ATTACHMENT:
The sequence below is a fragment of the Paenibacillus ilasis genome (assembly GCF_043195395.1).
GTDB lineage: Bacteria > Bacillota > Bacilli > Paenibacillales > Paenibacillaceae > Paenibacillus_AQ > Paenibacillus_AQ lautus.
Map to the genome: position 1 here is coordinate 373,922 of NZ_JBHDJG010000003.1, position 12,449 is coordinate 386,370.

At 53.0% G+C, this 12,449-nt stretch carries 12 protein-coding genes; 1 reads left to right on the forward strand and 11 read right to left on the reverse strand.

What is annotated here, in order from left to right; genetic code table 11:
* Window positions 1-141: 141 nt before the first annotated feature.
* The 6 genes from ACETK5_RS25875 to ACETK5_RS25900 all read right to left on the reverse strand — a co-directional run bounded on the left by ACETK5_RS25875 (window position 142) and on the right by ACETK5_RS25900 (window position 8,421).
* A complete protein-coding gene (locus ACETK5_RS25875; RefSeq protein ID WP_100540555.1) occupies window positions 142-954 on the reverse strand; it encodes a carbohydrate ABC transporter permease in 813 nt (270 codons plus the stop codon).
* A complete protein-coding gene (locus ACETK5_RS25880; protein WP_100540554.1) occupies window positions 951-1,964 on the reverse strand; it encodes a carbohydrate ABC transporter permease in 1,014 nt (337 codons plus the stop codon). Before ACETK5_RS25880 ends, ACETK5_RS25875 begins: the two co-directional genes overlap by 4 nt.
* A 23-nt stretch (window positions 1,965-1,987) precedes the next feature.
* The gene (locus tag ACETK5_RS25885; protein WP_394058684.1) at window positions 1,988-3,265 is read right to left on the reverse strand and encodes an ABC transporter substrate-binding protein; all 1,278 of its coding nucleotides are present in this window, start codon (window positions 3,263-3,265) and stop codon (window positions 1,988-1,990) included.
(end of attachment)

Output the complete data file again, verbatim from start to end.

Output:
The sequence below is a fragment of the Paenibacillus ilasis genome (assembly GCF_043195395.1).
GTDB lineage: Bacteria > Bacillota > Bacilli > Paenibacillales > Paenibacillaceae > Paenibacillus_AQ > Paenibacillus_AQ lautus.
Map to the genome: position 1 here is coordinate 373,922 of NZ_JBHDJG010000003.1, position 12,449 is coordinate 386,370.

At 53.0% G+C, this 12,449-nt stretch carries 12 protein-coding genes; 1 reads left to right on the forward strand and 11 read right to left on the reverse strand.

What is annotated here, in order from left to right; genetic code table 11:
* Window positions 1-141: 141 nt before the first annotated feature.
* The 6 genes from ACETK5_RS25875 to ACETK5_RS25900 all read right to left on the reverse strand — a co-directional run bounded on the left by ACETK5_RS25875 (window position 142) and on the right by ACETK5_RS25900 (window position 8,421).
* A complete protein-coding gene (locus ACETK5_RS25875; RefSeq protein ID WP_100540555.1) occupies window positions 142-954 on the reverse strand; it encodes a carbohydrate ABC transporter permease in 813 nt (270 codons plus the stop codon).
* A complete protein-coding gene (locus ACETK5_RS25880; protein WP_100540554.1) occupies window positions 951-1,964 on the reverse strand; it encodes a carbohydrate ABC transporter permease in 1,014 nt (337 codons plus the stop codon). Before ACETK5_RS25880 ends, ACETK5_RS25875 begins: the two co-directional genes overlap by 4 nt.
* A 23-nt stretch (window positions 1,965-1,987) precedes the next feature.
* The gene (locus tag ACETK5_RS25885; protein WP_394058684.1) at window positions 1,988-3,265 is read right to left on the reverse strand and encodes an ABC transporter substrate-binding protein; all 1,278 of its coding nucleotides are present in this window, start codon (window positions 3,263-3,265) and stop codon (window positions 1,988-1,990) included.